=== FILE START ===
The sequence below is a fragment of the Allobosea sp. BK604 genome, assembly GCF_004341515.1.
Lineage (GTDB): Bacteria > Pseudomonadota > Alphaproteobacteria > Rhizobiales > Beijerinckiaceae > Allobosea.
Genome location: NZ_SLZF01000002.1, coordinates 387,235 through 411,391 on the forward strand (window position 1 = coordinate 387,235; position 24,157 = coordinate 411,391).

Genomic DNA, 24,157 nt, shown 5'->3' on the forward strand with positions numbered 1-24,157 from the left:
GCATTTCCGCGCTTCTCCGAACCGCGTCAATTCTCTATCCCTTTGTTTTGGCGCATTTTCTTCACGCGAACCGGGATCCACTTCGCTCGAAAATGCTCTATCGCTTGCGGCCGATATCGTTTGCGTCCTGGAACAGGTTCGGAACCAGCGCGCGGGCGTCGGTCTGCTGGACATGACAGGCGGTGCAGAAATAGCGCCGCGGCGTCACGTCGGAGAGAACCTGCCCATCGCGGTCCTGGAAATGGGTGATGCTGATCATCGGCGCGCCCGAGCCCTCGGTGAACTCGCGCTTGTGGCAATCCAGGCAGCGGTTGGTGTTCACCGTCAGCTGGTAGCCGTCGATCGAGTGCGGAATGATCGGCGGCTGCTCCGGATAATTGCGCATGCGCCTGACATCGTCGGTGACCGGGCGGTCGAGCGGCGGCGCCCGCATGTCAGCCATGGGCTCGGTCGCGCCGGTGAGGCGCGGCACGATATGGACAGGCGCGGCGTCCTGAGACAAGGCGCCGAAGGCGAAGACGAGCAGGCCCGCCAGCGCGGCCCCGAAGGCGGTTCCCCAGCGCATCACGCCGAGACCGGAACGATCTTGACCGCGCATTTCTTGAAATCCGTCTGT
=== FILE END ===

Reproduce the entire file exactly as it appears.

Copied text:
The sequence below is a fragment of the Allobosea sp. BK604 genome, assembly GCF_004341515.1.
Lineage (GTDB): Bacteria > Pseudomonadota > Alphaproteobacteria > Rhizobiales > Beijerinckiaceae > Allobosea.
Genome location: NZ_SLZF01000002.1, coordinates 387,235 through 411,391 on the forward strand (window position 1 = coordinate 387,235; position 24,157 = coordinate 411,391).

Genomic DNA, 24,157 nt, shown 5'->3' on the forward strand with positions numbered 1-24,157 from the left:
GCATTTCCGCGCTTCTCCGAACCGCGTCAATTCTCTATCCCTTTGTTTTGGCGCATTTTCTTCACGCGAACCGGGATCCACTTCGCTCGAAAATGCTCTATCGCTTGCGGCCGATATCGTTTGCGTCCTGGAACAGGTTCGGAACCAGCGCGCGGGCGTCGGTCTGCTGGACATGACAGGCGGTGCAGAAATAGCGCCGCGGCGTCACGTCGGAGAGAACCTGCCCATCGCGGTCCTGGAAATGGGTGATGCTGATCATCGGCGCGCCCGAGCCCTCGGTGAACTCGCGCTTGTGGCAATCCAGGCAGCGGTTGGTGTTCACCGTCAGCTGGTAGCCGTCGATCGAGTGCGGAATGATCGGCGGCTGCTCCGGATAATTGCGCATGCGCCTGACATCGTCGGTGACCGGGCGGTCGAGCGGCGGCGCCCGCATGTCAGCCATGGGCTCGGTCGCGCCGGTGAGGCGCGGCACGATATGGACAGGCGCGGCGTCCTGAGACAAGGCGCCGAAGGCGAAGACGAGCAGGCCCGCCAGCGCGGCCCCGAAGGCGGTTCCCCAGCGCATCACGCCGAGACCGGAACGATCTTGACCGCGCATTTCTTGAAATCCGTCTGT